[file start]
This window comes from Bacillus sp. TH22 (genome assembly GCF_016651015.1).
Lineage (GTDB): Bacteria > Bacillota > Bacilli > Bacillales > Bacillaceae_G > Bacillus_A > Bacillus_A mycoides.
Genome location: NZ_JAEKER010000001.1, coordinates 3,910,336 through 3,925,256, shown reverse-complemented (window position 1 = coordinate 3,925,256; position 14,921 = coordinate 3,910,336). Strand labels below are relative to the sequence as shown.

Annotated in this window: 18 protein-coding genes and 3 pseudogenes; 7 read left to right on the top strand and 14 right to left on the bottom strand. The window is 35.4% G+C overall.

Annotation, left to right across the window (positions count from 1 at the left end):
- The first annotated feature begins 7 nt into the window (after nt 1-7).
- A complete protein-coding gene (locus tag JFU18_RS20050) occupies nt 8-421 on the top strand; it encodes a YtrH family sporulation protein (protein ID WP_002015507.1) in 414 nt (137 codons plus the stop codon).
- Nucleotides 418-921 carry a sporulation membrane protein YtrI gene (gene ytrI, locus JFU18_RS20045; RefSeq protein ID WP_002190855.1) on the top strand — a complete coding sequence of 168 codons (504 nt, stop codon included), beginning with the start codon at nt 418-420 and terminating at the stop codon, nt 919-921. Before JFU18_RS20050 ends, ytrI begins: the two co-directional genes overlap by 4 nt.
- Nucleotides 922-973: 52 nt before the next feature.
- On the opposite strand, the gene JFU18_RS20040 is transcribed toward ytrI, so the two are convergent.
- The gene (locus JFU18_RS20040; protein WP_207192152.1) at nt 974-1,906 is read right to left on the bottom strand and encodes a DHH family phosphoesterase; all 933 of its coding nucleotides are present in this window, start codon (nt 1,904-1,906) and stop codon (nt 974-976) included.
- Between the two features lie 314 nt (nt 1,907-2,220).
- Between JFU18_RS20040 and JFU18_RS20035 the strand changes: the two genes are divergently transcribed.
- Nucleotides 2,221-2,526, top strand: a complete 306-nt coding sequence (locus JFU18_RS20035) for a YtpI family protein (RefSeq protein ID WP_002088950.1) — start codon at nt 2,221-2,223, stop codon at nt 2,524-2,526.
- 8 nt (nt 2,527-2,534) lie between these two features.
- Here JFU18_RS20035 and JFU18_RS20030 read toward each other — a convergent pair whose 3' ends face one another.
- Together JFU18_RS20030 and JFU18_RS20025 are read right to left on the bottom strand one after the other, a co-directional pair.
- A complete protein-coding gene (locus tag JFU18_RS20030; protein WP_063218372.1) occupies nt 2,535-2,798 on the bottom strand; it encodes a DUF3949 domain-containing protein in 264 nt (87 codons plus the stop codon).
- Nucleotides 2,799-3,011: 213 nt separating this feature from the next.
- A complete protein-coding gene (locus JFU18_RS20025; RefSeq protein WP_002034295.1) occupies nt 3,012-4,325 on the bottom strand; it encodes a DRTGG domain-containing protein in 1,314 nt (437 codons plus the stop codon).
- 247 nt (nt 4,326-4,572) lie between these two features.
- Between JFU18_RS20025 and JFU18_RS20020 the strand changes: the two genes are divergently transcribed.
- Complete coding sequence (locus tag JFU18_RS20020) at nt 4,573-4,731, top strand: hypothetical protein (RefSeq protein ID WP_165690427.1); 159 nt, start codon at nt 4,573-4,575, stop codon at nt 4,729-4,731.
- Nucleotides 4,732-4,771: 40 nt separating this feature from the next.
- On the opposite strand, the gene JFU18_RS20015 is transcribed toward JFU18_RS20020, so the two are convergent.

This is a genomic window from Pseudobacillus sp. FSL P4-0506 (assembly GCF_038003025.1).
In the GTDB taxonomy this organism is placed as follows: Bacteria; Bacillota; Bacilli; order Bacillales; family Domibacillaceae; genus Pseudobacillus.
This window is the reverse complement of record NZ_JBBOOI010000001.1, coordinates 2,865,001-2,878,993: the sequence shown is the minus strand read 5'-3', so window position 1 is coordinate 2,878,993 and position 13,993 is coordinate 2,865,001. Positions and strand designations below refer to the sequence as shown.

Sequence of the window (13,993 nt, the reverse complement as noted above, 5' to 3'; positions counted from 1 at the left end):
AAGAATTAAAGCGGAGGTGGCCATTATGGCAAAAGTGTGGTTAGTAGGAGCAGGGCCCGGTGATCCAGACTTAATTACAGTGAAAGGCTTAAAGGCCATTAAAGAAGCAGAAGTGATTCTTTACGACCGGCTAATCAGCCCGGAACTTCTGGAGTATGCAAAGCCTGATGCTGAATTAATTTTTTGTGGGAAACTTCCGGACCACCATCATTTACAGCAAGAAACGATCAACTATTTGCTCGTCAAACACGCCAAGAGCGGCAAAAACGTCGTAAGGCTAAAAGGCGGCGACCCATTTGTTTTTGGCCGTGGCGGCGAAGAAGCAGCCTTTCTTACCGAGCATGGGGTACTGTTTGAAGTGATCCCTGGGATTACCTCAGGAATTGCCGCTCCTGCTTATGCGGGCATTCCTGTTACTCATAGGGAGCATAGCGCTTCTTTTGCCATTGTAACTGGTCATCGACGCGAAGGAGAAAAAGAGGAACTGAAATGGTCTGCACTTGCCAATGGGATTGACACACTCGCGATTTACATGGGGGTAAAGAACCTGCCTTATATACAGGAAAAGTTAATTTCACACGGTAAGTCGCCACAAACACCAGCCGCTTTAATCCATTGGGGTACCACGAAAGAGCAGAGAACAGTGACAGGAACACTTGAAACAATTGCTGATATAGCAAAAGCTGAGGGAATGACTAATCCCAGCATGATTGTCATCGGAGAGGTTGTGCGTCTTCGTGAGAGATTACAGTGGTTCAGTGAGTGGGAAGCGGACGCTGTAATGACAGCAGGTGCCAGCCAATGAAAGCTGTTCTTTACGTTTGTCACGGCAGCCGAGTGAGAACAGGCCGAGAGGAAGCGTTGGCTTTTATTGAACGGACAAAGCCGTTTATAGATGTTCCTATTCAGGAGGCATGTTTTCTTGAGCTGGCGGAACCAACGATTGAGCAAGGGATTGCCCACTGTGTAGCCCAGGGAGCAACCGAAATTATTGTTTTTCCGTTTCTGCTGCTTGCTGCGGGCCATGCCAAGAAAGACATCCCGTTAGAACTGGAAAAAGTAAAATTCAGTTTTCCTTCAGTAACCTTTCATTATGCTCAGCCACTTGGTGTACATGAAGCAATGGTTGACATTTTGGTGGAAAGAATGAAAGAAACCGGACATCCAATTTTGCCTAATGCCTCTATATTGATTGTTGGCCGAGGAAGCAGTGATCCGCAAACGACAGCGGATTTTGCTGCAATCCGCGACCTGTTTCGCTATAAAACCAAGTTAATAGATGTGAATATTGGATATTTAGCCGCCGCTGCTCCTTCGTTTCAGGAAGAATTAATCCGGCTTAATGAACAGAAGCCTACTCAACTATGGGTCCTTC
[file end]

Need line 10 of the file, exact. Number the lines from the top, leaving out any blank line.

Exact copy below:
- On the opposite strand, the gene JFU18_RS20040 is transcribed toward ytrI, so the two are convergent.